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(VII) Img. ID: 39623 WoodcuSchatzbehaltert from , Former flyleaf woodcut in BSB Cod.hebr. 69, originally printed in Schatzbehalter der wahren Reichtümer des Heils by S. Fridolin, Nuremberg (Nürnberg), 1491 edit  
Category: Hebrew Illuminated Manuscripts

General Document


2 Name/Title WoodcuSchatzbehaltert from | Unknown
3a Object Woodcut
3b Object Detail Former flyleaf woodcut in BSB Cod.hebr. 69, originally printed in Schatzbehalter der wahren Reichtümer des Heils by S. Fridolin
4a Artist/ Maker Unknown (Unknown)
5 Date 1491
5a Activity Dates
5b Reconstruction Dates
6 Period Unknown
6a Period Detail
7 Origin Germany | Bayern (Bavaria) | Mittelfranken | Nuremberg (Nürnberg)
|
8 Community Ashkenazi
|
9 Collection Germany | Munich | Staatliche Graphische Sammlung
| Inv. No. 171523
9a Documentation / Research project Unknown
10 Location Germany | Bayern (Bavaria) | München (Munich) | Staatliche Graphische Sammlung
|
11 Site Unknown
12 School/Style Michael Wolgemut and Wilhelm Pleydenwurff's workshop|
13 Iconographical Subject In Search of Christ's Qualities |
14 Category
17 Photographer Unknown
18 Photograph Date
19 Negative/ Photo. No.
19a Scan No.
20 Description

Fig. 1: The qualities of Christ and of his enemies       Fig. 2: The qualities of Christ and of his enemies

Former front or back woodcut flyleaf                          S. Fridolin, Schatzbehalter der wahren Reichtümer

Munich Ashkenzi Siddur-Mahzor                                des Heils, fig. 66

olim BSB Cod.hebr. 69                                              Nurmberg, 1491

(Munich, SGS Inv. No. 171526)                                   Munich, BSB Rar. 293, fol. 124r-124v

 

Both front and back woodcuts once formed part of the pastedown bifolia, only their stubs remaining. Remnants of green colour are seen on the recto of the first paper flyleaf of the back cover, indicating that the coloured woodcut was inserted between the last parchment leaf and the two paper flyleaves.

The former front or back flyleaf was removed on 1st December 1862 and is currently in SGS, Inv. No. 171526. It appears in the text of the Schatzbehalter as fig.66 (BSB, Rar. 293, fol. 124r-124v). It depicts Christ in the centre of a hilly landscape, between trees, blessing with his right hand and holding a stick in his left. His haloed head is surrounded by five animals: an elephant, a turtle dove, a lamb, a pelican and a phoenix. A few black birds attack these animals, while the wild animals, wolf (or dog), bear, lion, unicorn, wild boar and a fox at Jesus’ feet tear at his clothes. On the left, between the trees is a female figure with a sheep and on the right is a flock of sheep on a hill (Bellm 1962, 29-30).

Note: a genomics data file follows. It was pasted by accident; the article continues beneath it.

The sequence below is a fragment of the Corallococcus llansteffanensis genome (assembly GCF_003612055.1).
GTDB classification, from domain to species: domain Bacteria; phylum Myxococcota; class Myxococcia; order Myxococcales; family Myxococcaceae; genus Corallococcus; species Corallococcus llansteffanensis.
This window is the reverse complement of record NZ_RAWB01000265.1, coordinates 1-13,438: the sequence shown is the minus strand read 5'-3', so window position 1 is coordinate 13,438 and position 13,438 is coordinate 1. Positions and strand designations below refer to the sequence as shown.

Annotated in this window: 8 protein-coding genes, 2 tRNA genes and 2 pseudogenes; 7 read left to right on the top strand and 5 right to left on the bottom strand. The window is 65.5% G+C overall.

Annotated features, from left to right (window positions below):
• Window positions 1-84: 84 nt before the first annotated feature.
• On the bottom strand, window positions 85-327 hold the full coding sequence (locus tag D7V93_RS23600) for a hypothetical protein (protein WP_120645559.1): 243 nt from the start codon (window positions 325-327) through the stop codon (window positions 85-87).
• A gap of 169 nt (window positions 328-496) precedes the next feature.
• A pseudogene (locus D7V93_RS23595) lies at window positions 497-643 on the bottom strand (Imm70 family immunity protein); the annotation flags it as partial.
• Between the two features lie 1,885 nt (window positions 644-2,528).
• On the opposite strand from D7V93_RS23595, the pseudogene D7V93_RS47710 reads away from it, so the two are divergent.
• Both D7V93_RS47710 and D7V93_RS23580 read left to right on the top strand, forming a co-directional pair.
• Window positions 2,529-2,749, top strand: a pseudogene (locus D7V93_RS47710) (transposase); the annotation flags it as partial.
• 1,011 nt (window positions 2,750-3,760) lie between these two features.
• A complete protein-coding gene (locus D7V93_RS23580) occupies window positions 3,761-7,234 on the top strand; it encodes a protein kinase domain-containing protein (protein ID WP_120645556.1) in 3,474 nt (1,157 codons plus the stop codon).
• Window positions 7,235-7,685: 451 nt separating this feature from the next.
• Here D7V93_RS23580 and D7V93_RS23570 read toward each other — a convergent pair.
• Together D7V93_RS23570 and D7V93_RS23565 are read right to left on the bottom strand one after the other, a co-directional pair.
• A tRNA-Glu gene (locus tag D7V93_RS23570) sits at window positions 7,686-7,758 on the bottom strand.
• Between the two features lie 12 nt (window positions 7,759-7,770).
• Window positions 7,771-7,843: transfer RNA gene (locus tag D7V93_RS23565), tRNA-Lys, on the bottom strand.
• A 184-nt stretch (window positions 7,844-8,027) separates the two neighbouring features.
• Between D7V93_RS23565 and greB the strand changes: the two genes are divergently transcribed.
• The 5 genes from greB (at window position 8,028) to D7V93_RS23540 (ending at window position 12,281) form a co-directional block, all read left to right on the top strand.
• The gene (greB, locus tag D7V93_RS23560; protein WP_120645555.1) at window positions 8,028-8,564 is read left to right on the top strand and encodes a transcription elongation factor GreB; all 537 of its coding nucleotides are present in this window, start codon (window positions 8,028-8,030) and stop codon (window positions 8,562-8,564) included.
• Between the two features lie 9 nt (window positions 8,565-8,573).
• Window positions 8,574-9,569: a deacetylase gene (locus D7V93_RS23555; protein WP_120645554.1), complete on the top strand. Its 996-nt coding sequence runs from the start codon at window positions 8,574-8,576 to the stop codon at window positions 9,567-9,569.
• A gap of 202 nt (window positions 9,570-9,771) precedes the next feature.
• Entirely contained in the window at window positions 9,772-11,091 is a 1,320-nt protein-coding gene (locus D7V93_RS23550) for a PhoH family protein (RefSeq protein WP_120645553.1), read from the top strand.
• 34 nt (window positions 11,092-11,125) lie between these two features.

21 Ornamentation
22 Custom
23 Contents
24 Codicology
24a Scribes
24b Script
24c Number of Lines
24d Ruling
24e Pricking
24f Quires
24g Catchwords
24h Hebrew Numeration
24i Blank Leaves

25 Material/Technique

Both front and back woodcuts once formed part of the pastedown bifolia, only their stubs remaining. Remnants of green colour are seen on the recto of the first paper flyleaf of the back cover, indicating that the coloured woodcut was inserted between the last parchment leaf and the two paper flyleaves.


The former front or back flyleaf was removed on 1st December 1862 and is currently in SGS, Inv. No. 171526. It appears in the text of the Schatzbehalter as fig.66 (BSB, Rar. 293, fol. 124r-124v). It depicts Christ in the centre of a hilly landscape, between trees, blessing with his right hand and holding a stick in his left. His haloed head is surrounded by five animals: an elephant, a turtle dove, a lamb, a pelican and a phoenix. A few black birds attack these animals, while the wild animals, wolf (or dog), bear, lion, unicorn, wild boar and a fox at Jesus’ feet tear at his clothes. On the left, between the trees is a female figure with a sheep and on the right is a flock of sheep on a hill (Bellm 1962, 29-30).

25a Material Structure
25b Material Decoration
25c Material Bonding
25d Material Inscription
25e Material Additions
25f Material Cloth
25g Material Lining
25h Tesserae Arrangement
25i Density
25j Colors
25k Construction Material

26 Measurements
Inner frame: 248 x 175 mm.
With frame: 314 x 256 mm. (the frame is slightly cropped)
26a Height
26b Length
26c Width
26d Depth
26e Circumference
26f Thickness
26g Diameter
26h Weight
26i Axis
26j Panel Measurements
27 Direction/Location
27a Façade (main)
27b Entrances
27c Location of Torah Ark
27d Location of Apse
27e Location of Niche
27f Location of Reader's Desk
27g Location of Platform
27h Temp: Architecture Axis